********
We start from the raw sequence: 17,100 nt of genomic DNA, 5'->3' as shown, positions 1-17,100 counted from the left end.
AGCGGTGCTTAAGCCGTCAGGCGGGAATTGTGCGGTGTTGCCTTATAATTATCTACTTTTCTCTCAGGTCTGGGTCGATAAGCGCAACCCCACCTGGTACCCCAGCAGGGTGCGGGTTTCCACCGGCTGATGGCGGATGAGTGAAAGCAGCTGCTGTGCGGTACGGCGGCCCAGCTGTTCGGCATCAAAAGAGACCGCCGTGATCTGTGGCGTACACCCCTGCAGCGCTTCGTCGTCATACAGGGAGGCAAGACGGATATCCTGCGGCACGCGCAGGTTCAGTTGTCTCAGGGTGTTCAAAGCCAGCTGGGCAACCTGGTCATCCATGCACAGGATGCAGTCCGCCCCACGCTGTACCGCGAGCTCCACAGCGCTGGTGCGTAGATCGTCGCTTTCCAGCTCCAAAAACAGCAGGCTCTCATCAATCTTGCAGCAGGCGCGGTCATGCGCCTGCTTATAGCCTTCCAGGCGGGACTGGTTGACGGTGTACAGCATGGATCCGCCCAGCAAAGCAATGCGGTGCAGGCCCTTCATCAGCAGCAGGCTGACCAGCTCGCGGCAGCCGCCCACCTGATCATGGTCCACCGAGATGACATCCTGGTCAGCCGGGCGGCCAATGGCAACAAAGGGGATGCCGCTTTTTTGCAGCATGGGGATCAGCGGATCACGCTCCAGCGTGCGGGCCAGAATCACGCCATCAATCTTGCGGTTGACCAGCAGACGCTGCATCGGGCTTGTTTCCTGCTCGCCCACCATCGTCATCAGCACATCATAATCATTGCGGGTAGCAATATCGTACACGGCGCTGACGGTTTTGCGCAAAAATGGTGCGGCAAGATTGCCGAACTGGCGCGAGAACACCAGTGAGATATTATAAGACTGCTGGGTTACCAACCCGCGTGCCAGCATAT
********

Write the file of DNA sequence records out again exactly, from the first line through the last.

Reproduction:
We start from the raw sequence: 17,100 nt of genomic DNA, 5'->3' as shown, positions 1-17,100 counted from the left end.
AGCGGTGCTTAAGCCGTCAGGCGGGAATTGTGCGGTGTTGCCTTATAATTATCTACTTTTCTCTCAGGTCTGGGTCGATAAGCGCAACCCCACCTGGTACCCCAGCAGGGTGCGGGTTTCCACCGGCTGATGGCGGATGAGTGAAAGCAGCTGCTGTGCGGTACGGCGGCCCAGCTGTTCGGCATCAAAAGAGACCGCCGTGATCTGTGGCGTACACCCCTGCAGCGCTTCGTCGTCATACAGGGAGGCAAGACGGATATCCTGCGGCACGCGCAGGTTCAGTTGTCTCAGGGTGTTCAAAGCCAGCTGGGCAACCTGGTCATCCATGCACAGGATGCAGTCCGCCCCACGCTGTACCGCGAGCTCCACAGCGCTGGTGCGTAGATCGTCGCTTTCCAGCTCCAAAAACAGCAGGCTCTCATCAATCTTGCAGCAGGCGCGGTCATGCGCCTGCTTATAGCCTTCCAGGCGGGACTGGTTGACGGTGTACAGCATGGATCCGCCCAGCAAAGCAATGCGGTGCAGGCCCTTCATCAGCAGCAGGCTGACCAGCTCGCGGCAGCCGCCCACCTGATCATGGTCCACCGAGATGACATCCTGGTCAGCCGGGCGGCCAATGGCAACAAAGGGGATGCCGCTTTTTTGCAGCATGGGGATCAGCGGATCACGCTCCAGCGTGCGGGCCAGAATCACGCCATCAATCTTGCGGTTGACCAGCAGACGCTGCATCGGGCTTGTTTCCTGCTCGCCCACCATCGTCATCAGCACATCATAATCATTGCGGGTAGCAATATCGTACACGGCGCTGACGGTTTTGCGCAAAAATGGTGCGGCAAGATTGCCGAACTGGCGCGAGAACACCAGTGAGATATTATAAGACTGCTGGGTTACCAACCCGCGTGCCAGCATAT